HIGH RISE

Times Square was slated for ambitious redevelopment in the mid-1980's when real-estate developer Bruce Eichner set out to build a skyscraper at 1540 Broadway. In planning, the concept changed from a hotel-and-residential tower to a residential-and- office tower, then to an office tower over a four-floor vertical shopping mall. Other such malls had bombed in Manhattan, but the architect had a vision: Shoppers coming for their brand-name sneakers or mass-produced donuts would enter a blindingly lit electronic environment of flashing neon, multiple giant video- screens, exposed internal ``clockwork,'' and laser-light displays. The building itself—a Skidmore, Owings & Merrill design distinguished by a ``prow'' that pointed at the street and a tall mast that would be the building's mark—was topped out by the decade's end but never leased. In 1992, the developers filed for bankruptcy and Citibank sold the building to Bertelsmann for less than its construction cost. Adler, a proficient though not facile Newsweek writer who was on the scene throughout the project's evolution, details the process of development in all its grandiose, blind, missionless complexity: acquiring the property and buying off the variously tenacious tenants; scrambling for partners and bank financing for a game in which the only way to make money is to use other peoples'; dealing with N.Y.C.'s bureaucratic regulatory agencies and labyrinthine, ever-changing zoning code (in Adler's hands you'll breeze through a sentence like ``If the foundation failed to vest on May 13, the zoning would revert to 15 FAR''); arguing colors, materials, and elevator panels among architects with visions and value engineers with construction-cost numbers; fly- swatting nuisance lawsuits; and frenetically pursuing and negotiating deals in an attempt to keep the bubble from bursting. What Adler might have hoped would be a high-rolling success story stands now as a cautionary but no less entertaining tale of the Eighties' cockamamie hubris. (Photographs) (First serial to New York)

Pub Date: April 28, 1993

ISBN: 0-06-016701-7

Page Count: 480

Publisher: HarperCollins

Review Posted Online: May 20, 2010

Kirkus Reviews Issue: March 1, 1993

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Striking research showing the immense complexity of ordinary thought and revealing the identities of the gatekeepers in our...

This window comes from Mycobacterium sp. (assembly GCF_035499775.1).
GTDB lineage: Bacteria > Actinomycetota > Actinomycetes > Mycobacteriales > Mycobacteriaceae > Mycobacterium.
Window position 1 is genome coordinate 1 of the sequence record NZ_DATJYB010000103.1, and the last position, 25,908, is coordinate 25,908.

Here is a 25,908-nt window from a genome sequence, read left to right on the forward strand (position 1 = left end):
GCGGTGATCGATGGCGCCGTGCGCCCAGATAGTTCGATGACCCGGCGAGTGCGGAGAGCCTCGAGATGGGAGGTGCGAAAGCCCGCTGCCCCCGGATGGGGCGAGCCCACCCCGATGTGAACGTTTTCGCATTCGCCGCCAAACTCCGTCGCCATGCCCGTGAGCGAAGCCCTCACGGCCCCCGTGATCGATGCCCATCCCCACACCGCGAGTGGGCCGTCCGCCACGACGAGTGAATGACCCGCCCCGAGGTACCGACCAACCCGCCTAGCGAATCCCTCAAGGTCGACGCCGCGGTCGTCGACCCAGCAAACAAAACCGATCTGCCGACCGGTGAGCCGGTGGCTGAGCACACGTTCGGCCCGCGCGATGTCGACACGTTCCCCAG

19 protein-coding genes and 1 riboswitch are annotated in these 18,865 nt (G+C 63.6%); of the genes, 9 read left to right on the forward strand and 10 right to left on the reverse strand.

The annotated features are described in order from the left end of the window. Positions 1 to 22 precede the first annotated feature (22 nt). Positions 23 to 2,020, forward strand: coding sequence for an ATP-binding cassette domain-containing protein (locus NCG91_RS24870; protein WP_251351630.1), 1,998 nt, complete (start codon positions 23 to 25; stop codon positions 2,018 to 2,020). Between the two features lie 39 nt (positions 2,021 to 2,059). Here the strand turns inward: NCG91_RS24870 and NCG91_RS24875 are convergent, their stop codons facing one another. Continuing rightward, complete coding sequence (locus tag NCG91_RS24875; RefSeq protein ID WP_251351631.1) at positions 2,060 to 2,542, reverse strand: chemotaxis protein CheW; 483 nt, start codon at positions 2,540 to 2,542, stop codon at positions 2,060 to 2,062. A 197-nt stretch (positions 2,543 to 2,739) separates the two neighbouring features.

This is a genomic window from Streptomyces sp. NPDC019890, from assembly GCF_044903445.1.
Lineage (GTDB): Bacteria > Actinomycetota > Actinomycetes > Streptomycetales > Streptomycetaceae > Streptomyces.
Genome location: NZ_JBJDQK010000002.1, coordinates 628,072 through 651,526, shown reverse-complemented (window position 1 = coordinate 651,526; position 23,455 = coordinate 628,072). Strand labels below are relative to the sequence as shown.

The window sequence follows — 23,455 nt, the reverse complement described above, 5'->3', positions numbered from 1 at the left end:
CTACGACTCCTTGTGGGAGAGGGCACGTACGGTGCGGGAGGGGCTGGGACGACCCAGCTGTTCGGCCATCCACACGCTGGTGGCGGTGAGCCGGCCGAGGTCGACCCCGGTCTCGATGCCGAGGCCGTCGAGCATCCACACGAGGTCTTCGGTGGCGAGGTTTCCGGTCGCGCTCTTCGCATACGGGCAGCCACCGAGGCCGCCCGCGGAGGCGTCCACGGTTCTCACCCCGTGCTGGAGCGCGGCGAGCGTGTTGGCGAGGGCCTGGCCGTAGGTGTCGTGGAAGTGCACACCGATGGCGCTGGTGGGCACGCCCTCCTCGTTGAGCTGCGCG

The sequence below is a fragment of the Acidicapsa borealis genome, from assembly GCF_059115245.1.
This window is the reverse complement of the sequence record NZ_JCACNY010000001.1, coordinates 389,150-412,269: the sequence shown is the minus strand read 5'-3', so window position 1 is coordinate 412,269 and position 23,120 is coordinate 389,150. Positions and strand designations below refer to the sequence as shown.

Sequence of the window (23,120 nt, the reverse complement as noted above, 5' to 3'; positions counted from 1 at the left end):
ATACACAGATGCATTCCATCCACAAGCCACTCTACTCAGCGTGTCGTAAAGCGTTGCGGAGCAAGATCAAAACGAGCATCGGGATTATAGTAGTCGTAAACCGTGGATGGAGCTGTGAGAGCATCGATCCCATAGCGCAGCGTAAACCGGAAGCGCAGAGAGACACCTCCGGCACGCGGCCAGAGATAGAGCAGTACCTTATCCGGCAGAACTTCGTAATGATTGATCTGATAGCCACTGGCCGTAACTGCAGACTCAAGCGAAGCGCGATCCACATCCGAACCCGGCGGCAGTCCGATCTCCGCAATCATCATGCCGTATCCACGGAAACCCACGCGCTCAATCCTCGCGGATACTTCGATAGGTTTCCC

THINKING, FAST AND SLOW

A psychologist and Nobel Prize winner summarizes and synthesizes the recent decades of research on intuition and systematic thinking.

The author of several scholarly texts, Kahneman (Emeritus Psychology and Public Affairs/Princeton Univ.) now offers general readers not just the findings of psychological research but also a better understanding of how research questions arise and how scholars systematically frame and answer them. He begins with the distinction between System 1 and System 2 mental operations, the former referring to quick, automatic thought, the latter to more effortful, overt thinking. We rely heavily, writes, on System 1, resorting to the higher-energy System 2 only when we need or want to. Kahneman continually refers to System 2 as “lazy”: We don’t want to think rigorously about something. The author then explores the nuances of our two-system minds, showing how they perform in various situations. Psychological experiments have repeatedly revealed that our intuitions are generally wrong, that our assessments are based on biases and that our System 1 hates doubt and despises ambiguity. Kahneman largely avoids jargon; when he does use some (“heuristics,” for example), he argues that such terms really ought to join our everyday vocabulary. He reviews many fundamental concepts in psychology and statistics (regression to the mean, the narrative fallacy, the optimistic bias), showing how they relate to his overall concerns about how we think and why we make the decisions that we do. Some of the later chapters (dealing with risk-taking and statistics and probabilities) are denser than others (some readers may resent such demands on System 2!), but the passages that deal with the economic and political implications of the research are gripping.